Analysis | A tale of two coalitions

From left to right: Henry Santana, Mayor Michelle Wu, Brian Doherty, Darlene Lombos and state Rep. Jay Livingstone

In the small world that encompasses Boston politics, there were the stirrings of two coalitions this week.

One remains under construction, with help from labor leaders. The other, if it even existed outside of an email from a top public relations company, evaporated in the summer heat.

Both encircle City Hall, home to multiple factions as progressives fight with each other, as well as the conservatives and moderates.

One coalition appeared to assemble on the eighth floor of a former Garment District factory in Chinatown, as Mayor Wu endorsed a former aide for one of the four at-large City Council seats. The man of the hour was Henry Santana, who basked in the support offered by his former boss and several councillors who hope he’ll join them in the Council Chamber. Union leaders stood behind them.

“I want good colleagues on the Boston City Council who are going to put the residents and the people of Boston first in everything,” said Councillor At-Large Ruthzee Louijeune. Colleagues “of integrity,” who can work together and work with the Wu administration are also wanted, she added.

District 4 Councillor Brian Worrell, who represents Dorchester and Mattapan, and District 1 Councillor Gabriela Coletta (East Boston, Charlestown and North End), joined Wu, Louijeune and the labor leaders, Darlene Lombos of the Greater Boston Labor Council and Brian Doherty of the Building Trades. State Reps. Jay Livingstone and Chris Worrell, the councillor’s brother, also attended.

Wu said Santana has experience inside City Hall, where he worked as an aide to former Councillor Kenzie Bok, and held an administration role — director of the office of civic organizing — that “touched every single department.”

The mayor has separately endorsed a candidate for Bok’s District 8 seat (Beacon Hill, Back Bay and Mission Hill) after she left for the top post at the Boston Housing Authority: Sharon Durkan, longtime political operative who has worked for Wu and Sen. Ed Markey, among others.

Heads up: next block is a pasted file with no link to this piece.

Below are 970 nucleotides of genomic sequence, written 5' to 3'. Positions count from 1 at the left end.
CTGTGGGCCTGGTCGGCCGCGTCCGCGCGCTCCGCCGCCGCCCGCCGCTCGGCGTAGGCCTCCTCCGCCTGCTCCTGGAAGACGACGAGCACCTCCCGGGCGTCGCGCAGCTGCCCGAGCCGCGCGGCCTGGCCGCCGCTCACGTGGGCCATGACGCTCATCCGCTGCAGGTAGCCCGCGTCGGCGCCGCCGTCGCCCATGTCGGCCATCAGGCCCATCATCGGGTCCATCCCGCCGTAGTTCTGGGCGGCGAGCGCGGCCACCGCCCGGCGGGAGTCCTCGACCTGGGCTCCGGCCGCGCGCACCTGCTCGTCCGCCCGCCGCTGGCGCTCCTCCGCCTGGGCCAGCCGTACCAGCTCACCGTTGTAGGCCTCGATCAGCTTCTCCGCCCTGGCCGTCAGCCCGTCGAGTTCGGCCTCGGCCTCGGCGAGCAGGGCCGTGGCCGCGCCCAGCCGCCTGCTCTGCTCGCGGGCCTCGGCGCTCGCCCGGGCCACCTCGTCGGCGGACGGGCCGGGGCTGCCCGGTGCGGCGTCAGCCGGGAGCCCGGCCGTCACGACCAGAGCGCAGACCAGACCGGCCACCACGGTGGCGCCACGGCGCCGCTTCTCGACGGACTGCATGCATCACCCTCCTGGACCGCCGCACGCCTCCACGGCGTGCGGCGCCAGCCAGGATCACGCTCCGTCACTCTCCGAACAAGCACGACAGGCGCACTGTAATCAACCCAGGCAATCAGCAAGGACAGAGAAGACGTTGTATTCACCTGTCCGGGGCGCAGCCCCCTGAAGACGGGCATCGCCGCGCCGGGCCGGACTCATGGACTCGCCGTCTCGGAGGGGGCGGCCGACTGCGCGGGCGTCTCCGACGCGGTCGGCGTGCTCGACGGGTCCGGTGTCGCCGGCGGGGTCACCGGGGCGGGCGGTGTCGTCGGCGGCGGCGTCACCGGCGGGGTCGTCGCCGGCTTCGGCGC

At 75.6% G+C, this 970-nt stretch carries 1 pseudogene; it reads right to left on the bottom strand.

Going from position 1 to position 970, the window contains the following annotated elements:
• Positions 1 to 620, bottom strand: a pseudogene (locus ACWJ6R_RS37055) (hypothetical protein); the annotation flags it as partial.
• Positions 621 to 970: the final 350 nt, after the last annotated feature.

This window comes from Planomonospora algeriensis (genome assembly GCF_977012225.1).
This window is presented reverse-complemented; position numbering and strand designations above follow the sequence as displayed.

Asked what her endorsement brings, Wu noted ballots this fall will feature only City Council races, and turnout tends to be low. While district-level races, including the ones in Dorchester-based District 3 and Hyde Park/Mattapan-based District 5, will see a preliminary on Sept. 12, the at-large race will only be on the Nov. 7 ballot.

“My hope is trying to draw attention, and be very clear about the fact that we have an incredible candidate running for the first time in this at-large pool,” she said.

“I want to urge people to take this election cycle very seriously because the City Council has an important role to play in shaping decision-making in the city,” Wu said.

The election comes as councillors continue to make headlines, from clashing over the redrawing of district boundaries and the city’s budget to one councillor, District 6’s Kendra Lara (Jamaica Plain and West Roxbury) crashing her car into a Centre Street home, and another, District 5’s Ricardo Arroyo, getting hit with a $3,000 ethics fine. Both Arroyo and Lara are part of one progressive Council faction, while Louijeune, Worrell and Coletta are part of another.

The at-large race is just one battleground, and voters get to choose up to four candidates. Michael Flaherty, spent two tours of duty on the Council spanning twenty years, isn’t running again. With the other incumbents running for reelection (Julia Mejia, Erin Murphy and Louijeune), that leaves something of an open seat. In addition to Santana, South Boston ironworker Bridget Nee-Walsh and Mattapan activist Clifton Braithwaite are on the ballot. Catherine Vitale and Shawn Nelson, anti-vaccine protesters and Dorchester residents who spend significant amounts of time screeching at the mayor in-person and online, are also candidates.